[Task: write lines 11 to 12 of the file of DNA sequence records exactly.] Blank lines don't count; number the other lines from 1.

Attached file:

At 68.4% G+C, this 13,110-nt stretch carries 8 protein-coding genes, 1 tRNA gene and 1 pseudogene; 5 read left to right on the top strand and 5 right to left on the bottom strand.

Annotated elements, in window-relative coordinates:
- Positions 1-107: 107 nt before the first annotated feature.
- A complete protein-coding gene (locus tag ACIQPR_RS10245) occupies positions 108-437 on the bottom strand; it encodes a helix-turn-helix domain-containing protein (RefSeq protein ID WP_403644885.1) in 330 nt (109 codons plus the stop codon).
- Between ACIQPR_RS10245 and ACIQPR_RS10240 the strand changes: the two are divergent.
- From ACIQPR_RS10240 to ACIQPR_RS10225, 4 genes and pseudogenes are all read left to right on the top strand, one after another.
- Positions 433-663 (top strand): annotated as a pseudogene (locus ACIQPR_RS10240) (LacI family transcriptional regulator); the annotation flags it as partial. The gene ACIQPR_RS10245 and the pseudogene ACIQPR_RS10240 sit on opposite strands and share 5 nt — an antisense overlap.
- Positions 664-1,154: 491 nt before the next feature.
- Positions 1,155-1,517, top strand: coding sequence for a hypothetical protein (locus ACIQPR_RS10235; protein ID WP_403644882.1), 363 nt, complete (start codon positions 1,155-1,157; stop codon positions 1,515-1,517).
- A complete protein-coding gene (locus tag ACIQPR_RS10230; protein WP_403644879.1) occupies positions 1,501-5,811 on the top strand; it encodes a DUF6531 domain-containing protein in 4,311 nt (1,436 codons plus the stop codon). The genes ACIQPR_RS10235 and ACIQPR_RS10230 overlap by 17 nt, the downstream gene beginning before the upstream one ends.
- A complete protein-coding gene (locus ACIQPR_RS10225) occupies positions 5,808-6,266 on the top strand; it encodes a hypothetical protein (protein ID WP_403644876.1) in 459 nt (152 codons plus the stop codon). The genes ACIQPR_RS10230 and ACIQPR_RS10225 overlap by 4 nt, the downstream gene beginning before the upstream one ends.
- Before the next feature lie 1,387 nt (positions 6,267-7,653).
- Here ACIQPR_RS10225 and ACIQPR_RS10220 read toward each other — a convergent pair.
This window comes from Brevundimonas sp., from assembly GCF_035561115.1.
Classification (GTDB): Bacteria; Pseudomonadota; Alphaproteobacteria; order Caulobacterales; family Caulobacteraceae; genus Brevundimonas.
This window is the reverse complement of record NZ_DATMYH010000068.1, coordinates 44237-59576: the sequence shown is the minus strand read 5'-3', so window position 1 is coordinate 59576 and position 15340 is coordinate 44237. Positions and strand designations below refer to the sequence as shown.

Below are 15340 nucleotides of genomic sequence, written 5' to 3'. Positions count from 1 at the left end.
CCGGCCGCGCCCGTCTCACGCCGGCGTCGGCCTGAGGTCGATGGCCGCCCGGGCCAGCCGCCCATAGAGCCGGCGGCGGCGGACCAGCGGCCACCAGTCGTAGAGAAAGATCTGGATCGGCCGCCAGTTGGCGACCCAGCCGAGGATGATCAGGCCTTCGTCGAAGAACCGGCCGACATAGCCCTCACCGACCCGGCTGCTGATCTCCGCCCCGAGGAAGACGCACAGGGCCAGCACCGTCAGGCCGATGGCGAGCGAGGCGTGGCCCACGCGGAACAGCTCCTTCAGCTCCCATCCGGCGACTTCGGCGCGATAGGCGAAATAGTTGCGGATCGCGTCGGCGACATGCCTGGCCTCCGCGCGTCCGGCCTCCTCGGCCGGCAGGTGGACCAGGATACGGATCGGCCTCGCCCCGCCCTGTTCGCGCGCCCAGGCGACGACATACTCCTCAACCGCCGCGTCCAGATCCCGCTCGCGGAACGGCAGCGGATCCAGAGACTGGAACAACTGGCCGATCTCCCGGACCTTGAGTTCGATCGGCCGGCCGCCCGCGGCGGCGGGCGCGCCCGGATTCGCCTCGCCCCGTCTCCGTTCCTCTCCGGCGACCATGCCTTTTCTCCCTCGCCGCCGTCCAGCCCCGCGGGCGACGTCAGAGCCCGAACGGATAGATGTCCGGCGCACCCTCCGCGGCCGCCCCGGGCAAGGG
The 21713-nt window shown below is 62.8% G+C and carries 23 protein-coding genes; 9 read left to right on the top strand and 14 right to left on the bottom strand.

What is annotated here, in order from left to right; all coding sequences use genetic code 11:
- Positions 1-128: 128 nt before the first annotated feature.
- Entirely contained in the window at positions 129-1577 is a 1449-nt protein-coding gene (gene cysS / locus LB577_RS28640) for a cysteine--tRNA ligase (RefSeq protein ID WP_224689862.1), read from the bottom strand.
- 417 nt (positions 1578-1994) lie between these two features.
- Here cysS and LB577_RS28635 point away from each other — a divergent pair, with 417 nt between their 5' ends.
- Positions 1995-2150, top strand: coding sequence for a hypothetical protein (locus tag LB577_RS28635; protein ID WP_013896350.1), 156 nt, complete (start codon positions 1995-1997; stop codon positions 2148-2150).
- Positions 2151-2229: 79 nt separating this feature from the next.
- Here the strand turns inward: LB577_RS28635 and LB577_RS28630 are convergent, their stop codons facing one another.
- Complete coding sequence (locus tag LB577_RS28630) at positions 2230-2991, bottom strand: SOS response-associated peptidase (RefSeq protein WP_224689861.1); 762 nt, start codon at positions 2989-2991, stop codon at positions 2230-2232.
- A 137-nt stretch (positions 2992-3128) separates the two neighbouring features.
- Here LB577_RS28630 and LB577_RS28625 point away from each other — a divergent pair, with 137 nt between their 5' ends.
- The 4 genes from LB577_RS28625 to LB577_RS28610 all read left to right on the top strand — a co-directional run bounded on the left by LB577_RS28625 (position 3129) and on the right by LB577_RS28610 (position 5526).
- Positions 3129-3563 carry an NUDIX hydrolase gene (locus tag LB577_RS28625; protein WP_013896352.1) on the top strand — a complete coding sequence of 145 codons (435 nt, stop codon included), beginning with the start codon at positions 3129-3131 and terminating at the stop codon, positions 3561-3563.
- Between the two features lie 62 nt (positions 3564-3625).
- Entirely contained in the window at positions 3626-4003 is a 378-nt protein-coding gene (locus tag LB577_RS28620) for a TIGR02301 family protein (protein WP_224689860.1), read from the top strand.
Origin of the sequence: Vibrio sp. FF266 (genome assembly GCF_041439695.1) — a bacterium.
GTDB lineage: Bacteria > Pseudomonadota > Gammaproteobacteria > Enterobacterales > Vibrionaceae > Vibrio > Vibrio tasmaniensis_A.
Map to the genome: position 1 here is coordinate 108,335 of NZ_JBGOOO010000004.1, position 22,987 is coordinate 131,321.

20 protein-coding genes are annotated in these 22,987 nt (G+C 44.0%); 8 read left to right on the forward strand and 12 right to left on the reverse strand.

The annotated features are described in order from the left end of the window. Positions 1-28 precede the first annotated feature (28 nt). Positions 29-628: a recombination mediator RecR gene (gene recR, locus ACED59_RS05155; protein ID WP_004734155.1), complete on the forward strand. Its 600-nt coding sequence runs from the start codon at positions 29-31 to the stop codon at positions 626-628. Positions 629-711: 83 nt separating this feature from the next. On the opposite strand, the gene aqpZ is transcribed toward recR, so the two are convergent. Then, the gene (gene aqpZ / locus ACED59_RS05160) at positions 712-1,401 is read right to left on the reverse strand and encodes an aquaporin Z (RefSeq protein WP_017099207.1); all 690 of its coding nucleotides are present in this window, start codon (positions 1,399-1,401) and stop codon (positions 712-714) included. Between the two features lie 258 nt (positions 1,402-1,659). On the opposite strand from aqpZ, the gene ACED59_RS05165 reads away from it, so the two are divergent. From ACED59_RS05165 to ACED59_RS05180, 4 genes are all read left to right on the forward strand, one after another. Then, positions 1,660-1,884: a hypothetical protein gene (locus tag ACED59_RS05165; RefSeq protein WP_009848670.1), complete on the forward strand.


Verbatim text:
- A complete protein-coding gene (locus ACIQPR_RS10225) occupies positions 5,808-6,266 on the top strand; it encodes a hypothetical protein (protein ID WP_403644876.1) in 459 nt (152 codons plus the stop codon). The genes ACIQPR_RS10230 and ACIQPR_RS10225 overlap by 4 nt, the downstream gene beginning before the upstream one ends.
- Before the next feature lie 1,387 nt (positions 6,267-7,653).